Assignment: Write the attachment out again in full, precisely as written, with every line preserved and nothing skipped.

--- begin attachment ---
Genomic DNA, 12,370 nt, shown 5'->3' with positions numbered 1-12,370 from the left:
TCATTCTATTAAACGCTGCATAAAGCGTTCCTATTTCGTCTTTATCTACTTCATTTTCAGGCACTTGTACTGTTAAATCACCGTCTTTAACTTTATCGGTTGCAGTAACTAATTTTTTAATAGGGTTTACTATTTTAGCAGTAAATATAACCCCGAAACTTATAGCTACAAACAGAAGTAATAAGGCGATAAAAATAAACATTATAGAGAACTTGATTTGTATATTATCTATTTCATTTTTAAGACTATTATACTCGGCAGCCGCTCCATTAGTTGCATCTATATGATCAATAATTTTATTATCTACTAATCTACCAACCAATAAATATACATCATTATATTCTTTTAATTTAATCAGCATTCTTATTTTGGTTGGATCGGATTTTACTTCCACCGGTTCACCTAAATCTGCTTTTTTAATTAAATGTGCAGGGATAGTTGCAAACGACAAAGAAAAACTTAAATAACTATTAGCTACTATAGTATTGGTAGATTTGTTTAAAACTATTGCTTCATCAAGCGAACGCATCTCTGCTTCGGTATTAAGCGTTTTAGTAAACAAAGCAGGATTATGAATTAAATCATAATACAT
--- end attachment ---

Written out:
Genomic DNA, 12,370 nt, shown 5'->3' with positions numbered 1-12,370 from the left:
TCATTCTATTAAACGCTGCATAAAGCGTTCCTATTTCGTCTTTATCTACTTCATTTTCAGGCACTTGTACTGTTAAATCACCGTCTTTAACTTTATCGGTTGCAGTAACTAATTTTTTAATAGGGTTTACTATTTTAGCAGTAAATATAACCCCGAAACTTATAGCTACAAACAGAAGTAATAAGGCGATAAAAATAAACATTATAGAGAACTTGATTTGTATATTATCTATTTCATTTTTAAGACTATTATACTCGGCAGCCGCTCCATTAGTTGCATCTATATGATCAATAATTTTATTATCTACTAATCTACCAACCAATAAATATACATCATTATATTCTTTTAATTTAATCAGCATTCTTATTTTGGTTGGATCGGATTTTACTTCCACCGGTTCACCTAAATCTGCTTTTTTAATTAAATGTGCAGGGATAGTTGCAAACGACAAAGAAAAACTTAAATAACTATTAGCTACTATAGTATTGGTAGATTTGTTTAAAACTATTGCTTCATCAAGCGAACGCATCTCTGCTTCGGTATTAAGCGTTTTAGTAAACAAAGCAGGATTATGAATTAAATCATAATACAT